The Tribune - Spectrum

, June 16, 2002

Walk: Benefits are a step away
I.M. Soni

WALK and be healthy: walk and be happy, has sound health sense in it. The best way to lengthen our days is to walk steadily and with a purpose. The art of self-propulsion is the secret of life and vitality.

Financial strain, personal conflicts, sexual dysfunction, noise, distressing relationships are some of the conditions that stress many today.

The individual burdened with conflicts in the home, or at the workplace, tightens his muscles, speeds up the heart rate, and increases the blood pressure without being aware of what he is doing. If the stressful situation remains unresolved for long, the end result is fatigue, irritability and depression.

There is an enjoyable, healthful way to bring rhythm back to the body when imbalance occurs. Walking goes a long way in eliminating it and in reducing tension.

Henry David Thoreau wrote, "I think I cannot preserve my health and spirits unless I spend four hours a day at least — and it is commonly more than that — sauntering through the woods and over the hills and fields, absolutely free from all worldly engagements".


"Unhappy businessmen," declared Bertrand Russell, "would increase their happiness more by walking six miles a day than any conceivable change of philosophy,"

Dr. Fred A. Stutman, author of the Doctor’s Walking Book states: "One simple, healthy way of dealing with stress is simply to get out of your office and walk the tension away."

Dr. Herbert de Vries of the University of Southern California, conducted a study with a group of men 50 years or older, all of whom suffered from migraine headaches. After a week of regular workouts their headaches disappeared.

In another experiment, he found that a 15-minute walk were more effective than sedatives in reducing tension.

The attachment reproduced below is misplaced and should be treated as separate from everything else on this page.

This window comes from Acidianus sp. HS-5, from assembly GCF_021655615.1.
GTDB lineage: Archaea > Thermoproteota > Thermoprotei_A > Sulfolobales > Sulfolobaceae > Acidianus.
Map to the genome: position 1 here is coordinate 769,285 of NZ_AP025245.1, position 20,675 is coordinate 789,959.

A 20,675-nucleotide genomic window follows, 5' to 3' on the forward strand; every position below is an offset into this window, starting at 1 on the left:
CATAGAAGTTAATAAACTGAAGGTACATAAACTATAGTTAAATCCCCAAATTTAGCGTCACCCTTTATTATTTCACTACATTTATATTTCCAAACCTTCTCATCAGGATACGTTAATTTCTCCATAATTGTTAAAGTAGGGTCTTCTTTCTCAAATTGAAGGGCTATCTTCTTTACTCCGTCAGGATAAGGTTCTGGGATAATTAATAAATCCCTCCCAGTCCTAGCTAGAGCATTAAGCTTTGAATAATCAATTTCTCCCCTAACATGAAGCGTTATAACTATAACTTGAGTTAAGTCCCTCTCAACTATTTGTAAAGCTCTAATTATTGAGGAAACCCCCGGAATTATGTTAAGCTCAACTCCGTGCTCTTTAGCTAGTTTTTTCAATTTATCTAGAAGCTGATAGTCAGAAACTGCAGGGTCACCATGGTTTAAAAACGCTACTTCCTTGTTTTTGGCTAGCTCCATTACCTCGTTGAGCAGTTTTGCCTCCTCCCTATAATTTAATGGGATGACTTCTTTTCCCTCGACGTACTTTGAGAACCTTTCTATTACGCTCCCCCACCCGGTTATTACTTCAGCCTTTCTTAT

How does walking help?

The part of the brain that enables us to walk lies near the part of the brain that deals with the association process, thought, and feeling. The proximity of the two means that walking has a parallel effect on thinking and feeling.

An increased oxygen supply and reduced carbon-dioxide in the blood are two changes that occur while walking. The increased oxygen supply improves our thinking ability and memory, lengthens concentration and sharpens clarity of thought.

William Wordsworth poet, walked miles in meadows and valleys to spur his creativity. Poet Rabindranath Tagore spend hours in Santiniketan strolling in the sun and the shade of trees.

Studies also indicate that walking appears to have a mood elevating effect and tends to give a sense of well-being. It has a far-reaching effect on our physical and emotional well-being. It is a step towards an improved, healthy being.

Here are some hints for a fruitful walking regime.

Keep your head high, spine straight, and arms relaxed and swinging.

Each step should find your heel touching the ground first, then rolling your weight towards your toes. This avoids leg, foot, and other problems.

Breathe easily and naturally through nostrils. Assume a comfortable stride.

Attempting too much too soon can be counter-productive. The average walking speed is about five kilometres an hour on level ground.

The greatest advantage is that walking needs no club, no special aids. The equipment you need is minimal. Any outfit that is comfortable and allows you freedom of movement is apt. Proper walking shoes, however, facilitate your movement.

Discomfort indicates that walking needs re-adjustment. Everyone’s body is different. One must correspond this programme to one’s particular needs and demands. It is better to be yourself. Avoid imitating others.

Walking is a positive remedy for stress.

The voyage on two feet will not fetch an America but you will discover a better you.

Step out. The benefits are only a few steps away!

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